An additional benefit that a brand manual can provide is the elimination of duplication of effort. Everyday we perform tasks in which we reinvent the wheel. Duplication of work is a major reason for the Pareto principle – 80% of our productive work comes from 20% of our time – simply because we spend so much time doing something that has already been done. A brand manual can provide an archive of templates for communication so that someone using it doesn’t have to go through the trouble of starting from scratch. Imagine if you had access to templates for spreadsheets, presentations and emails that are used frequently. All you would have to do is supply the content and not worry about the formatting, layout and style. Wouldn’t you have a lot of free time on your hands?

If your company is thinking about getting a brand manual designed, there are a few aspects that should be kept in mind while deciding on the project. The brand manual is meant to house the essence of the corporate brand in a readable, easy to understand manner. This means two things. First, whoever is designing the brand manual must first understand the essence of the company the manual is meant for. Time and effort must be spent researching and understanding what the brand means to its various stakeholders and what it wants to become in the future. Second, the designer and creative writers must use language, imagery and typographical styles that make sense to the end user of the manual. For example, if supermarket clerks are reading the manual, it shouldn’t contain too much management or creative jargon. Otherwise, they will simply stop using the manual or worse, start interpreting the manual in their own way.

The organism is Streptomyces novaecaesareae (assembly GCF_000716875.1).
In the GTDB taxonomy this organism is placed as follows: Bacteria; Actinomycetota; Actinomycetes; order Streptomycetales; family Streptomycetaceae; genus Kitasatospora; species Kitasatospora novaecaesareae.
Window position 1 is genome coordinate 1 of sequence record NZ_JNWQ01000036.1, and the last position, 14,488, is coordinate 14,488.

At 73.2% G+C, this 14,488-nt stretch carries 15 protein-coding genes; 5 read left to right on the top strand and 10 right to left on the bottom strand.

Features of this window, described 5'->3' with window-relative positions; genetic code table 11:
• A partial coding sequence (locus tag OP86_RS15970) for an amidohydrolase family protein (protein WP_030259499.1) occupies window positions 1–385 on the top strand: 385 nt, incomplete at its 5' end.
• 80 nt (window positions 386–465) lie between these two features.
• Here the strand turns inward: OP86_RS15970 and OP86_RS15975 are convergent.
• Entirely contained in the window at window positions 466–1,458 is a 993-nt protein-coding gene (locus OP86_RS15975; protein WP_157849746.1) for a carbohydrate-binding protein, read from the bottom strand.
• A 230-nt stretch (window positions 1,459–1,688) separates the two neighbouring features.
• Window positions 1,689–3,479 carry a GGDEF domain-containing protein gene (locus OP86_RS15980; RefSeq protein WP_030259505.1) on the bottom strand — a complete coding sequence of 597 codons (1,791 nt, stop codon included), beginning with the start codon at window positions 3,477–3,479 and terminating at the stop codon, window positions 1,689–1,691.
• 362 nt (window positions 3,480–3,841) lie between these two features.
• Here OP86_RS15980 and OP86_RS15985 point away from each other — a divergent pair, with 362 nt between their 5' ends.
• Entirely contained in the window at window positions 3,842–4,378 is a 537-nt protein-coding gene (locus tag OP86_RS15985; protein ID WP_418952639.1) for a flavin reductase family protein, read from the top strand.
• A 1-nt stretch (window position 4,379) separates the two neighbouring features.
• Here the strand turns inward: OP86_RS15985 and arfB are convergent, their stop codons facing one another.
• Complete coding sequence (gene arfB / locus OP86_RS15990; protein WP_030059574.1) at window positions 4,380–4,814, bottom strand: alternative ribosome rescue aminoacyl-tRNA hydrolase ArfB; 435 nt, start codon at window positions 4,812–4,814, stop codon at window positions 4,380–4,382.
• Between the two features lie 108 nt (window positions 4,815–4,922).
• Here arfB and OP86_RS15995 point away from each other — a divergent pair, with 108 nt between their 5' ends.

Once the brand manual is created, the employees must be encouraged to use it. A lot of new initiatives that a company takes fail because employees are reluctant to evolve and adapt. Let me narrate a recent experience I had with a storage equipment manufacturer which illustrates this point. The company, a medium sized manufacturing unit with a turnover of about Rs. 140 Crores, had recently implemented a sales dashboard – a software package that provides up to date information about a host of things to the sales force. The sales dashboard provides information and visualization aids to the sales force that helps them make quick fire decisions. In theory, the dashboard should have improved sales productivity by leaps and bounds since it reduces the time needed to research each prospect before making a pitch. This would justify the money (a significant amount) spent on the software since even a small increase in sales productivity increases the bottom line by a significant amount. However, when I asked a dozen or so salesmen how often they used the dashboard I got a nasty shock; only 2 of them said they use it at least once a week. Well the point I’m trying to make is that unless people use the tools given to them, they add no value. The management must make a concentrated effort to educate the employees about the advantages of using a tool – such as the brand manual – and how it will add value to them. This requires a commitment from the very highest level. In addition, employees must be given a sense of ownership in the project. This can be done by taking and incorporating suggestions made by employees themselves about what goes into the brand manual, how it should look and where it should be (hard copy or online).